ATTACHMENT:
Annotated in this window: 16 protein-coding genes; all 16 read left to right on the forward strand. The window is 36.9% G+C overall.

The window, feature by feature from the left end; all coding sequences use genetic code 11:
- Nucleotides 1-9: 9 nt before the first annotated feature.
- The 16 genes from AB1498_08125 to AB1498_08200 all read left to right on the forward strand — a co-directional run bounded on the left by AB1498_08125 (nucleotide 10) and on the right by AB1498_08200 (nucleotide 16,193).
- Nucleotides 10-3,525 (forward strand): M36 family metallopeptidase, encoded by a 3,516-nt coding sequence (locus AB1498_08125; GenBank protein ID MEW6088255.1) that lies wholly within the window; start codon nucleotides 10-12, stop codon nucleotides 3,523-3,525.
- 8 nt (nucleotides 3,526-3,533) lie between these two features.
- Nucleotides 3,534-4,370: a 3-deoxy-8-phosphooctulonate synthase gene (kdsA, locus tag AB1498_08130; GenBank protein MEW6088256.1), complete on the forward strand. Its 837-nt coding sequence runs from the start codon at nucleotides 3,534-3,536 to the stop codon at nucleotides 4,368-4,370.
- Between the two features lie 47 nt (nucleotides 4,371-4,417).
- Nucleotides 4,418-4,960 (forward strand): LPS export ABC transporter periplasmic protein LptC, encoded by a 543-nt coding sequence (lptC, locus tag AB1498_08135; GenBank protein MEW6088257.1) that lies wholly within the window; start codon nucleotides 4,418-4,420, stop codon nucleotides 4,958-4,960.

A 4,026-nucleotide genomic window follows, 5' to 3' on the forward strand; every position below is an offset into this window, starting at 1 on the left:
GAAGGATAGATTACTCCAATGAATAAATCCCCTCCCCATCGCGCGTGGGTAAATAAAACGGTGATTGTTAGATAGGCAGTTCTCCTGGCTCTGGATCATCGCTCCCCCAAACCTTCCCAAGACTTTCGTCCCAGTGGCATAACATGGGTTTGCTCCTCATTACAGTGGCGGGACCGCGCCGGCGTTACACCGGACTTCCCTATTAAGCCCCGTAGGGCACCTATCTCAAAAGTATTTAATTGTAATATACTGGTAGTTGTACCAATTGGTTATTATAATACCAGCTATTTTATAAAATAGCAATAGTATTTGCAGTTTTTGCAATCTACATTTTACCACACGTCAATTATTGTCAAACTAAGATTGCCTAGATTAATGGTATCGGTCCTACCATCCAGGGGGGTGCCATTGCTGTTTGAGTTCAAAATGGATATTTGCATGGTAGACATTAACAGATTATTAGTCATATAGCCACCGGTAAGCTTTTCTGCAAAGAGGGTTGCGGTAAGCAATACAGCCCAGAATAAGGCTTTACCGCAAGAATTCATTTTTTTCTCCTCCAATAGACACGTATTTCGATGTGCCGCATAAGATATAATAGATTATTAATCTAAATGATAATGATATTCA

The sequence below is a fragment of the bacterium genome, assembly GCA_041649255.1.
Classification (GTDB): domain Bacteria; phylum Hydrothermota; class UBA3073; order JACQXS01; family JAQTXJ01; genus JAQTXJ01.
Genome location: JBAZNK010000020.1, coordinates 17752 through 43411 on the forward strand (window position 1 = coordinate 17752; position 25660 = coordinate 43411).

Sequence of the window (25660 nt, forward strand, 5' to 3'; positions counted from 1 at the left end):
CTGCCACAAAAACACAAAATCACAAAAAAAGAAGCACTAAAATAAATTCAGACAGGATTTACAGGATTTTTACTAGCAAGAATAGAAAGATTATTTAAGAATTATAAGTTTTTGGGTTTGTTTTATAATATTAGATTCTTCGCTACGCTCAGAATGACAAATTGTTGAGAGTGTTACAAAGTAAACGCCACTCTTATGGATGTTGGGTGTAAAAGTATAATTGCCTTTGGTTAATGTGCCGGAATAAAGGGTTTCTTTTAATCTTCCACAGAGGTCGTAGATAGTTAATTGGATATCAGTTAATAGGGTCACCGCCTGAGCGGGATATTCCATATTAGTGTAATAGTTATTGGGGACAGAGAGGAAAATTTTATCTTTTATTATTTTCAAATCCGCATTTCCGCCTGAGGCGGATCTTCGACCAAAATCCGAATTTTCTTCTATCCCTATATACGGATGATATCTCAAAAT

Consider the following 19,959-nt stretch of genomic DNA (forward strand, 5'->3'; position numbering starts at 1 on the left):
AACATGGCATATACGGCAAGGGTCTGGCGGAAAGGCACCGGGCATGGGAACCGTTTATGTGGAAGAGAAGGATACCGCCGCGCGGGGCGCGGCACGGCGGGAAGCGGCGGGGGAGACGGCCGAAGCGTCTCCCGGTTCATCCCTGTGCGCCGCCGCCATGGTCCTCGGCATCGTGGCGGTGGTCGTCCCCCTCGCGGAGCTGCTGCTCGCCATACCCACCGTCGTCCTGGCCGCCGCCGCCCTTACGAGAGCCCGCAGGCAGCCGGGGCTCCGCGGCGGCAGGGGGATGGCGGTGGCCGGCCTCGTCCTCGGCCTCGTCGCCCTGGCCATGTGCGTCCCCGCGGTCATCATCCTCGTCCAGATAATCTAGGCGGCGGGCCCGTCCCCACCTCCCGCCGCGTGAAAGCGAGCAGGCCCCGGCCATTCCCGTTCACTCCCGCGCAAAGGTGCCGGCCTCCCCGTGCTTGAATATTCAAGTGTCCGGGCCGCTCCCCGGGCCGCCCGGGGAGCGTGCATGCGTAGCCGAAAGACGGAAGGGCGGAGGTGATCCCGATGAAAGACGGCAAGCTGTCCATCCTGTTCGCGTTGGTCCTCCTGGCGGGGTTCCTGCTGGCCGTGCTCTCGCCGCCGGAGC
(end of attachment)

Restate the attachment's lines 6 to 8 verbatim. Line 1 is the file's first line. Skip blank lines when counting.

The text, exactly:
- 8 nt (nucleotides 3,526-3,533) lie between these two features.
- Nucleotides 3,534-4,370: a 3-deoxy-8-phosphooctulonate synthase gene (kdsA, locus tag AB1498_08130; GenBank protein MEW6088256.1), complete on the forward strand. Its 837-nt coding sequence runs from the start codon at nucleotides 3,534-3,536 to the stop codon at nucleotides 4,368-4,370.
- Between the two features lie 47 nt (nucleotides 4,371-4,417).